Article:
Robert (right) with fellow student preparing oil sands for cyclic tests
As an international student from Germany attending the University of Alberta on a one-year student exchange program, I have been introduced to the Canadian mining industry and its great potential. One of the things my experience has taught me thus far is that my field of study offers one of the most valuable and competitive degrees available, which bodes quite well for future career opportunities.
Consider the following. In 2006, the mining industry accounted for six per cent of Canada’s economy. In Alberta, production of oil sands reached 1.3 million barrels per day in 2007, representing 50 per cent of Canada’s total crude oil production. Canada exports over 28 million tonnes of coal each year to more than 20 countries, generating an accumulated profit of $5 billion. Currently, Alberta’s oil sands companies invest $75 to $100 million annually in research and development, and these numbers are predicted to rise. It is, therefore, no wonder that the industry targets the University of Alberta’s mining program. The future of the mining industry rests in the hands of the current students.
The mining industry is indeed closely allied with the university. Not only do they seek to hire University of Alberta mining graduates, but they also aim to improve their prospective employees’ learning of the newest techniques in research and technological advances. In supporting the education of students by helping pay for professional laboratory equipment, computer labs and other facilities, the industry actually invests in a future driven by professionally trained, highly capable employees.
Students at the University of Alberta are offered an enriched educational experience. The industry provides outstanding opportunities for employment — summer jobs, co-op and research programs in their fields of study — a critical component of advanced technical education. Students value and benefit from the opportunities to apply their theoretical knowledge in the field as it enhances their competencies and future employment prospects. At the same time, the educational gains students make eventually flow back to the industry, making its involvement with the faculty a concrete investment. To quote a fellow student: “Without industry’s involvement with our faculty, our program would fail miserably.” As the pieces tie together, industry depends on students and faculty for future exceptional employees, and the students and faculty depend on industry for a complete higher education experience.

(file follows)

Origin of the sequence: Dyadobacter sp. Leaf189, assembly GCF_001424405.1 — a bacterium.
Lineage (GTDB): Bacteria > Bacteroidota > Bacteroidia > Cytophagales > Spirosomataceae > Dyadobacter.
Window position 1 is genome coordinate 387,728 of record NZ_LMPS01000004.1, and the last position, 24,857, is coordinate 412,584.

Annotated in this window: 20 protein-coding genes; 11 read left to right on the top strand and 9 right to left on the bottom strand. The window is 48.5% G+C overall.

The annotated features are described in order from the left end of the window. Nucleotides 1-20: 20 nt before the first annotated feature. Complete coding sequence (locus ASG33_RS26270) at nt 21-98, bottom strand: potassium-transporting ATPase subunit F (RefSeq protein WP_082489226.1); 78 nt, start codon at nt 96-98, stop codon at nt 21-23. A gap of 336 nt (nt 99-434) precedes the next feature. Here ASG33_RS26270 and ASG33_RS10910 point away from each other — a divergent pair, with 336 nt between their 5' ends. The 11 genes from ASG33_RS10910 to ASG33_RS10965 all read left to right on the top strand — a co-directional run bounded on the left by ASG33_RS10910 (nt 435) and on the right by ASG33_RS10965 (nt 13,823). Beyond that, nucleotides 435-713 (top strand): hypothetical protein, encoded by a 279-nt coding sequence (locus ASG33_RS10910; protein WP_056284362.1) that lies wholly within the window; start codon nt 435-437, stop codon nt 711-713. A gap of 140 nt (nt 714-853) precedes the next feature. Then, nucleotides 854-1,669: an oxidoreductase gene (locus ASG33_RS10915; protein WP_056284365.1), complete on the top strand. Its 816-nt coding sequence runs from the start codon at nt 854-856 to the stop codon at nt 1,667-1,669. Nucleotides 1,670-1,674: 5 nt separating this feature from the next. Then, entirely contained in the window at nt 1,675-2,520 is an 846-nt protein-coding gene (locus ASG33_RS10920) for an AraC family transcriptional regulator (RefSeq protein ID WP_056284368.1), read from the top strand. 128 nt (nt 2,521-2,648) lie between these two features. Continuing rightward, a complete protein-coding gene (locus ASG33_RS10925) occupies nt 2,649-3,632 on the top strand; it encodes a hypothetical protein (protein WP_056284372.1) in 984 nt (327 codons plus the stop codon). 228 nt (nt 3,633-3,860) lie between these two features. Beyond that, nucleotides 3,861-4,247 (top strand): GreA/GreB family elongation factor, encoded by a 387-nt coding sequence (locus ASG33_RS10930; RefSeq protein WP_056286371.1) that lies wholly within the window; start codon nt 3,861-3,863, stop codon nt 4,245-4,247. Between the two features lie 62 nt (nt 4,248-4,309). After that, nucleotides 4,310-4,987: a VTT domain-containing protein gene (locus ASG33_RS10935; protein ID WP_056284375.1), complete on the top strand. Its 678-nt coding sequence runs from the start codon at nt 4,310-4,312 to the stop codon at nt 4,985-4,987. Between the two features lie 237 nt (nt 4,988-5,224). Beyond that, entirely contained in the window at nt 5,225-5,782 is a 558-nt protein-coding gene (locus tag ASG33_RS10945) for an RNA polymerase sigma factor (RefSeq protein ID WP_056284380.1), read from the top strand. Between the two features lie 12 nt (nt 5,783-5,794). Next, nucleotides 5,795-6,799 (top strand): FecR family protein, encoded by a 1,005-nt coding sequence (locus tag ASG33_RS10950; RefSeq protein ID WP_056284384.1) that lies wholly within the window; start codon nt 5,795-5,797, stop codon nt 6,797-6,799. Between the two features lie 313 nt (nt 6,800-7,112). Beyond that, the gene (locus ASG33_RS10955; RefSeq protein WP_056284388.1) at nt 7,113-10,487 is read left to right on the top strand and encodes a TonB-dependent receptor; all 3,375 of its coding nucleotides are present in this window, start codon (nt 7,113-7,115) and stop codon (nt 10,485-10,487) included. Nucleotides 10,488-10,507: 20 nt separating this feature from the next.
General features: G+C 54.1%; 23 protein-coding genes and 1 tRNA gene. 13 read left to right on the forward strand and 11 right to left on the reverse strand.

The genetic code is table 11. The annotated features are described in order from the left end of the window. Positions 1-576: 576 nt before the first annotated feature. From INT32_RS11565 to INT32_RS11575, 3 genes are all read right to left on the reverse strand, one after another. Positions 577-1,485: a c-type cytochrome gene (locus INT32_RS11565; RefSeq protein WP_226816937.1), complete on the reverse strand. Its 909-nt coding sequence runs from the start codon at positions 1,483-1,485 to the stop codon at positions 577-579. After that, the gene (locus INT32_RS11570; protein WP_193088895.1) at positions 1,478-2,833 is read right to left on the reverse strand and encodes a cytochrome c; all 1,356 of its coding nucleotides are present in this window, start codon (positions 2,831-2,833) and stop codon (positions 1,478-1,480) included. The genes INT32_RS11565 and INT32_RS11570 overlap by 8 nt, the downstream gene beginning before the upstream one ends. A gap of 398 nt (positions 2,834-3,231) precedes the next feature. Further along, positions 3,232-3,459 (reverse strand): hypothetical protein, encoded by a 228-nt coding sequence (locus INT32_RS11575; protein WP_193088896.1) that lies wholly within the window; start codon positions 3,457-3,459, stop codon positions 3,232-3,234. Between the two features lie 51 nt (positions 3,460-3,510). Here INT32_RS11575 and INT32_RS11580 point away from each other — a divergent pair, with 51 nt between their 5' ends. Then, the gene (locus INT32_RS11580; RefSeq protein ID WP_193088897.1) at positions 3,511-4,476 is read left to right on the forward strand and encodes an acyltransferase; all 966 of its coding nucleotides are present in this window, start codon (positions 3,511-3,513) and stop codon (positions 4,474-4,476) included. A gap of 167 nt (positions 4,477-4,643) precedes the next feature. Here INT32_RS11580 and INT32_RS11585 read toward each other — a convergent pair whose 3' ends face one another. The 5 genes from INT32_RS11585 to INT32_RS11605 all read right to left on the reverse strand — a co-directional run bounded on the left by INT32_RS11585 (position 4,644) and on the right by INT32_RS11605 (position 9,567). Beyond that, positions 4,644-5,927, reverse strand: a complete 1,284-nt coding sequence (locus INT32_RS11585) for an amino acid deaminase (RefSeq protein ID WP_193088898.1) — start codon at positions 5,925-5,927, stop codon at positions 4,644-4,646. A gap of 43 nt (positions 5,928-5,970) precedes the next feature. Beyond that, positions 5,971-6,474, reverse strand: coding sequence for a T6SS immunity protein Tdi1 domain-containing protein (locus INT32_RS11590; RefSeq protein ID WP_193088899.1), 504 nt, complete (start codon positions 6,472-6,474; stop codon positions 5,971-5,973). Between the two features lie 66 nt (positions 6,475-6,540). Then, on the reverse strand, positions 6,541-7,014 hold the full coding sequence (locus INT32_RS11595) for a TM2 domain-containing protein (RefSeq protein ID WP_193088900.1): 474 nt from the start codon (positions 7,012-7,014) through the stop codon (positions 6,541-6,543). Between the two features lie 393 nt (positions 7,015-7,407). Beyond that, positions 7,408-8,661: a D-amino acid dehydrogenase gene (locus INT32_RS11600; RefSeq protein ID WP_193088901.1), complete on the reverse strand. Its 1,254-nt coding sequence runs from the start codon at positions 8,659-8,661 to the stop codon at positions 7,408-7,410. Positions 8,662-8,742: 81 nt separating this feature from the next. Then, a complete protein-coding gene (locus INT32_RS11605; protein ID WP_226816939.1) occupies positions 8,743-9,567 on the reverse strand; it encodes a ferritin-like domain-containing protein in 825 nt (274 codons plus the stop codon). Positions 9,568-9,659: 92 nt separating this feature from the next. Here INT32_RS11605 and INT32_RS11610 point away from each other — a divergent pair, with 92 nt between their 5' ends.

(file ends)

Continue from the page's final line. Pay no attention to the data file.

In this dynamic relationship, industry’s extensive participation is directly visible to students at career fairs, conferences, guest lecturers and industry nights — events that bridge the gap between engineers-in-the-making and “already-made” industries. Industry partners also provide the necessary “in kind” resources that build a foundation for research. These include samples of oil sands, suspensions, dragline ropes, tires and core samples for hands-on undergraduate and graduate studies. The research experience students gain gives them a taste of the real challenges they will encounter as full-fledged professionals. At the same time, they are able to develop new designs and techniques that could solve some of today’s pressing industry issues.
The University of Alberta offers the degree while the industry provides the practical knowledge and support needed to make the mining program possible. This synergistic partnership, along with the industry’s generous contributions, are what make for an above-average level of education, producing mining engineers who will lead mining’s flourishing future.
Of course, such opportunities are only possible with strong support and guidance at the program level. I have had the privilege of working under the mentorship of Dr. Tim Joseph, who has had a profound impact on both my current and future career goals. I was fortunate to encounter industry partners while volunteering at the CIM Conference and Exhibition, which allowed me to find out more about myself, my ambitions and dreams for my future. After my year in Canada, I’m excited about heading back to Germany this fall to complete my degree and to the many opportunities that lie ahead. Whether my choice is to continue with innovative post-graduate studies or to go to work in Canada’s vibrant mining industry, I know that options are plentiful and that nothing is impossible!
Robert Ritter is a fourth-year economical engineering exchange student majoring in mining. His program includes an eight-month school term and a four-month work term as a research assistant at the University of Alberta. His hobbies include travelling, soccer and photography.